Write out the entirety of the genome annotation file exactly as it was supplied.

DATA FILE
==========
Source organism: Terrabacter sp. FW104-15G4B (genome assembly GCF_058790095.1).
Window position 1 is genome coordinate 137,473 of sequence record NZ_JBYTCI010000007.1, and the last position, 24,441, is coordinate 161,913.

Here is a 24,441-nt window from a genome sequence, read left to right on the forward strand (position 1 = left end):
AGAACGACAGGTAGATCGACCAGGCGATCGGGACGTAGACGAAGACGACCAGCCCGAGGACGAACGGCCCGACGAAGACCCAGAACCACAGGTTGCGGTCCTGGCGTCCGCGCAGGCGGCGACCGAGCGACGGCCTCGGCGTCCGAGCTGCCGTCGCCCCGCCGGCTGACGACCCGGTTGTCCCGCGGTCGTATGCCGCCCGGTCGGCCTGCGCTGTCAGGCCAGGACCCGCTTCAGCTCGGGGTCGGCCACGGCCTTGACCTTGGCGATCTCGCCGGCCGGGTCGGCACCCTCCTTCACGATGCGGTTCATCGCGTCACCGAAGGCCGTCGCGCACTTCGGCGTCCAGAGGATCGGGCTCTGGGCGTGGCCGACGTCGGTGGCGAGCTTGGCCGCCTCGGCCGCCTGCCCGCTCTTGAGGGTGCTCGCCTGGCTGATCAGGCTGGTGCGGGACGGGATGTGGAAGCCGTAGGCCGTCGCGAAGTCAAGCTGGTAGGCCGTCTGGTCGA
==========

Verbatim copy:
Source organism: Terrabacter sp. FW104-15G4B (genome assembly GCF_058790095.1).
Window position 1 is genome coordinate 137,473 of sequence record NZ_JBYTCI010000007.1, and the last position, 24,441, is coordinate 161,913.

Here is a 24,441-nt window from a genome sequence, read left to right on the forward strand (position 1 = left end):
AGAACGACAGGTAGATCGACCAGGCGATCGGGACGTAGACGAAGACGACCAGCCCGAGGACGAACGGCCCGACGAAGACCCAGAACCACAGGTTGCGGTCCTGGCGTCCGCGCAGGCGGCGACCGAGCGACGGCCTCGGCGTCCGAGCTGCCGTCGCCCCGCCGGCTGACGACCCGGTTGTCCCGCGGTCGTATGCCGCCCGGTCGGCCTGCGCTGTCAGGCCAGGACCCGCTTCAGCTCGGGGTCGGCCACGGCCTTGACCTTGGCGATCTCGCCGGCCGGGTCGGCACCCTCCTTCACGATGCGGTTCATCGCGTCACCGAAGGCCGTCGCGCACTTCGGCGTCCAGAGGATCGGGCTCTGGGCGTGGCCGACGTCGGTGGCGAGCTTGGCCGCCTCGGCCGCCTGCCCGCTCTTGAGGGTGCTCGCCTGGCTGATCAGGCTGGTGCGGGACGGGATGTGGAAGCCGTAGGCCGTCGCGAAGTCAAGCTGGTAGGCCGTCTGGTCGA